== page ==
Access to stable employment with adequate pay is critical for families’ stability and livelihood. The public workforce system helps job seekers access training and jobs and can contribute to the economic stability of children, yet we know little about how the system meets families’ needs.
Child care subsidies are critical for the well-being of low-income families, including parents’ economic success and children’s development. To inform state efforts to simplify access to child care subsidies and improve service delivery, this report highlights steps taken and lessons learned by five states that participated in the Work Support Strategies initiative between 2012 and 2015. These states worked to improve child care subsidy access and retention, efficiency of service delivery, quality of client service, and alignment with other benefit programs.
How to get to school is an important issue for families who want to send their children to schools outside their neighborhood and for education policymakers seeking to implement school choice policies that mitigate educational inequality. We analyze travel times between the homes and schools of nearly 190,000 students across five large US cities that offer a significant amount of educational choice: Denver, Detroit, New Orleans, New York City, and Washington, DC. We find:
The Trade Adjustment Assistance Community College and Career Training (TAACCCT) grant program is a $2 billion federal workforce investment aimed at helping community colleges across the nation increase their capacity to provide education and training programs for in-demand jobs. The US Department of Labor (DOL) administers the seven year grant program in partnership with the US Department of Education. This brief presents preliminary results on key outcomes and characteristics of grant-funded program participants from the first four years of TAACCCT.
This final impact report describes the effect of Accelerating Opportunity (AO) on education and employment outcomes for underprepared adult learners. Designed and led by Jobs for the Future and national partners, AO allowed adults with low basic skills to enroll in integrated career pathways at community and technical colleges. The quasi-experimental impact analysis shows that AO students earned more credentials while taking fewer credits, suggesting more efficient course-taking and accelerated learning.
The Supplemental Nutrition Assistance Program (SNAP), which helps millions of poor and low-income Americans purchase food, is the nation’s largest nutrition assistance program. This analysis estimates SNAP’s effect on poverty using the Supplemental Poverty Measure (SPM). We augment the Census Bureau’s SPM to correct for the underreporting of SNAP and other means-tested benefits in the underlying survey data. We find that SNAP removed 8.4 million people from poverty in 2015, reducing the poverty rate from 15.4 percent to 12.8 percent (a reduction of 17 percent).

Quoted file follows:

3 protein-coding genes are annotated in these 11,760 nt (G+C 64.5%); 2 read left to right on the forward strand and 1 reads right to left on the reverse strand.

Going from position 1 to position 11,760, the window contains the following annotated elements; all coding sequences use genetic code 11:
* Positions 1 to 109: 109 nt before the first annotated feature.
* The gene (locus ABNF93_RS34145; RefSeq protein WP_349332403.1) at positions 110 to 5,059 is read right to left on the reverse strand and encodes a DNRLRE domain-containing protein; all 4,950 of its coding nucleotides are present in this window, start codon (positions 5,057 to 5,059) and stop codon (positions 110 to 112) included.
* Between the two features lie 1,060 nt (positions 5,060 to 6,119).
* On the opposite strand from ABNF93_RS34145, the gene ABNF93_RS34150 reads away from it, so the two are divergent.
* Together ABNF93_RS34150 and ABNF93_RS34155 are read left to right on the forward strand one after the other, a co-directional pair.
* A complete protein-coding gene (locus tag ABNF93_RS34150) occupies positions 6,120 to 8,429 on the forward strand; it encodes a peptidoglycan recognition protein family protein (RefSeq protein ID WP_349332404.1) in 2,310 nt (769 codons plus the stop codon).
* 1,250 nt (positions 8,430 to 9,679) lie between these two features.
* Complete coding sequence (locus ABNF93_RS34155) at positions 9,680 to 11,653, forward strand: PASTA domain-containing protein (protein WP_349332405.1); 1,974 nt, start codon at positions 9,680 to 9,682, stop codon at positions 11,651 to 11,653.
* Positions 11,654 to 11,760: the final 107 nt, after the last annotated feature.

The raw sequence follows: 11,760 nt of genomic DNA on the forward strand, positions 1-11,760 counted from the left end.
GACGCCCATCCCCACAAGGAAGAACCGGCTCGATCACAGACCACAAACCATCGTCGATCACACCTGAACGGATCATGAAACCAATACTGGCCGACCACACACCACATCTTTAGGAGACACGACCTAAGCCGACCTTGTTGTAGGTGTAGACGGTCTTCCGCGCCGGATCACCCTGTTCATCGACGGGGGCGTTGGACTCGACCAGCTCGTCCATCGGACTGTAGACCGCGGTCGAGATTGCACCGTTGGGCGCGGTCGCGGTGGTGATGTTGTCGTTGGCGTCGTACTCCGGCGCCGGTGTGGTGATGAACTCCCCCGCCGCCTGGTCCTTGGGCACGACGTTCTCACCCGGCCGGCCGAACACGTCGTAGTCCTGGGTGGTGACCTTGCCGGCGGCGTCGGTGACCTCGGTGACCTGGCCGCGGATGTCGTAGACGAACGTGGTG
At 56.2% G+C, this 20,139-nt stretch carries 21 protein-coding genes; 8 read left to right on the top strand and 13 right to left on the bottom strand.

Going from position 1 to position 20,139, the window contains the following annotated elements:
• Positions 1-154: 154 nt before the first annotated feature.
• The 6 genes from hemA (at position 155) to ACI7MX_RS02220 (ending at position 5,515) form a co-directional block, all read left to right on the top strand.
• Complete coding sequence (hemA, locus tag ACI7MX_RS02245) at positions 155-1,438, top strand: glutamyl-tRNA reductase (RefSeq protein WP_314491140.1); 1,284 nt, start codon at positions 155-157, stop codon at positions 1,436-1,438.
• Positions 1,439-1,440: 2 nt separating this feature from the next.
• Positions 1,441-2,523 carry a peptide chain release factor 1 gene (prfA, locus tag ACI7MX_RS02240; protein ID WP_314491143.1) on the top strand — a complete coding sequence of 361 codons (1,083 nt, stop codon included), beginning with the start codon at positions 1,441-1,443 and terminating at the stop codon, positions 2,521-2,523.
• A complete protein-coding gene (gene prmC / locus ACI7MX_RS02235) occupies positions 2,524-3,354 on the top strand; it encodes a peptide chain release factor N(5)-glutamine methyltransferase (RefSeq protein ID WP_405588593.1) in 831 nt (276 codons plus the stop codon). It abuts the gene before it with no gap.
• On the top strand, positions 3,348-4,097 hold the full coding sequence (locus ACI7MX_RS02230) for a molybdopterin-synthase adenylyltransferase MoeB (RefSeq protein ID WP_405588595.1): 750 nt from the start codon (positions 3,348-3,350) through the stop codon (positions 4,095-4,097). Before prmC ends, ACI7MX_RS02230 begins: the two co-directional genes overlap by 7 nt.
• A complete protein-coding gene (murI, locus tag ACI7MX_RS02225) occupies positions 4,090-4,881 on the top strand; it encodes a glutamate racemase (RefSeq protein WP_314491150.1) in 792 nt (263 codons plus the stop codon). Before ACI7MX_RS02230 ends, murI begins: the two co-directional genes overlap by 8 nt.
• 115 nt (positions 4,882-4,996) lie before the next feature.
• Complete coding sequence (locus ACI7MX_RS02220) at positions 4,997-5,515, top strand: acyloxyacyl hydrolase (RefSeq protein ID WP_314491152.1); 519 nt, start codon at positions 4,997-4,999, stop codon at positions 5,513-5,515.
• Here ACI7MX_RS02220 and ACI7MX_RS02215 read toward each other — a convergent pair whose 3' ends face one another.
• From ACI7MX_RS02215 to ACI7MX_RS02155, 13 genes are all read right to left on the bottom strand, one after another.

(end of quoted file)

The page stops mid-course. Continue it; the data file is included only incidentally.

This report evaluates the New York City-based Arches Transformative Mentoring program, finding that participation in the program reduces one-year felony reconviction by over two-thirds, and reduces two-year felony reconviction by over half, with especially profound impacts for the youngest program participants. The program's evidence-based curriculum is completed over a 6-12-month period and delivered in a group setting by "credible messengers," direct service professionals with backgrounds similar to the populations they serve.
This brief summarizes findings from implementation, impact, and cost-benefit evaluations of Accelerating Opportunity (AO). AO is a career pathways initiative launched in 2011 that aims to help adults with low basic skills earn valued occupational credentials, obtain well-paying jobs, and sustain rewarding careers. AO was one of the first efforts to replicate and scale key elements of Washington state's Integrated Basic Education and Skills Training (I-BEST) model. The evaluation took place in Illinois, Kansas, Kentucky, and Louisiana.
This brief presents findings from an analysis of young adults in the US who successfully moved beyond initial career pathway steps to attain middle-skill jobs. Using the 1997 National Longitudinal Survey of Youth, we examine the postsecondary and employment trajectories of the young adults through their early thirties who earn more than one postsecondary credential, compared to those who don't. We also explore the challenges young adults may face in advancing their schooling and careers beyond a first credential.
This brief describes strategies and opportunities for Public Housing Authorities and other owners and operators of assisted housing to finance supportive services. This brief is not exhaustive, but it compiles lessons and observations based on the author’s work in the industry. Given the significant challenges some families face, even while housed, no single strategy will work in isolation. A multilayered approach is needed to develop more sustainable platforms on which to deliver supportive services. (Author abstract)